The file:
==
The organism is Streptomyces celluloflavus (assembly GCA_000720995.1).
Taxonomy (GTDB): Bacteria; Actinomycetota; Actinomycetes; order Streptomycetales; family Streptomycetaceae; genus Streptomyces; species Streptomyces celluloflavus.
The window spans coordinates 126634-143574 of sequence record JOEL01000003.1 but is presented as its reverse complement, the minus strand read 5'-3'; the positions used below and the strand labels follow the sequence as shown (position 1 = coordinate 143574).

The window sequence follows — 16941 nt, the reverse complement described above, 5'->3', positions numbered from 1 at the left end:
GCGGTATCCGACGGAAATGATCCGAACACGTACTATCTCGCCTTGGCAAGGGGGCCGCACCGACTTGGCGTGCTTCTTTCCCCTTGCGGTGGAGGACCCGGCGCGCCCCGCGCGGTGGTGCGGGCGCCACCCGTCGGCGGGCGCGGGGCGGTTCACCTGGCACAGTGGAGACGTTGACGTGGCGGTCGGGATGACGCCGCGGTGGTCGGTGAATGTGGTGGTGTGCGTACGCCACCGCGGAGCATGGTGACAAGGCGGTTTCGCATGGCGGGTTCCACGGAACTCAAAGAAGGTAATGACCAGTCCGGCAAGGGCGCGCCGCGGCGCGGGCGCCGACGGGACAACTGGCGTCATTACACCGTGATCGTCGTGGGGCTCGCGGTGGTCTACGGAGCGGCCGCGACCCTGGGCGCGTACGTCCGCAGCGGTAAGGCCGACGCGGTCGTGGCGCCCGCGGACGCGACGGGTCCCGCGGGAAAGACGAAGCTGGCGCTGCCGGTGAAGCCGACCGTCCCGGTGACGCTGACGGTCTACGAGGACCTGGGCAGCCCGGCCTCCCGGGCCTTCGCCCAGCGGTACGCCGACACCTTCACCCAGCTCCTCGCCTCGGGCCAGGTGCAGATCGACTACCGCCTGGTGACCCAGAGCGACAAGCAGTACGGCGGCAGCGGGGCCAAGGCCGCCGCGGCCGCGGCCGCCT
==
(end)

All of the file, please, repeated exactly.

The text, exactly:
The organism is Streptomyces celluloflavus (assembly GCA_000720995.1).
Taxonomy (GTDB): Bacteria; Actinomycetota; Actinomycetes; order Streptomycetales; family Streptomycetaceae; genus Streptomyces; species Streptomyces celluloflavus.
The window spans coordinates 126634-143574 of sequence record JOEL01000003.1 but is presented as its reverse complement, the minus strand read 5'-3'; the positions used below and the strand labels follow the sequence as shown (position 1 = coordinate 143574).

The window sequence follows — 16941 nt, the reverse complement described above, 5'->3', positions numbered from 1 at the left end:
GCGGTATCCGACGGAAATGATCCGAACACGTACTATCTCGCCTTGGCAAGGGGGCCGCACCGACTTGGCGTGCTTCTTTCCCCTTGCGGTGGAGGACCCGGCGCGCCCCGCGCGGTGGTGCGGGCGCCACCCGTCGGCGGGCGCGGGGCGGTTCACCTGGCACAGTGGAGACGTTGACGTGGCGGTCGGGATGACGCCGCGGTGGTCGGTGAATGTGGTGGTGTGCGTACGCCACCGCGGAGCATGGTGACAAGGCGGTTTCGCATGGCGGGTTCCACGGAACTCAAAGAAGGTAATGACCAGTCCGGCAAGGGCGCGCCGCGGCGCGGGCGCCGACGGGACAACTGGCGTCATTACACCGTGATCGTCGTGGGGCTCGCGGTGGTCTACGGAGCGGCCGCGACCCTGGGCGCGTACGTCCGCAGCGGTAAGGCCGACGCGGTCGTGGCGCCCGCGGACGCGACGGGTCCCGCGGGAAAGACGAAGCTGGCGCTGCCGGTGAAGCCGACCGTCCCGGTGACGCTGACGGTCTACGAGGACCTGGGCAGCCCGGCCTCCCGGGCCTTCGCCCAGCGGTACGCCGACACCTTCACCCAGCTCCTCGCCTCGGGCCAGGTGCAGATCGACTACCGCCTGGTGACCCAGAGCGACAAGCAGTACGGCGGCAGCGGGGCCAAGGCCGCCGCGGCCGCGGCCGCCT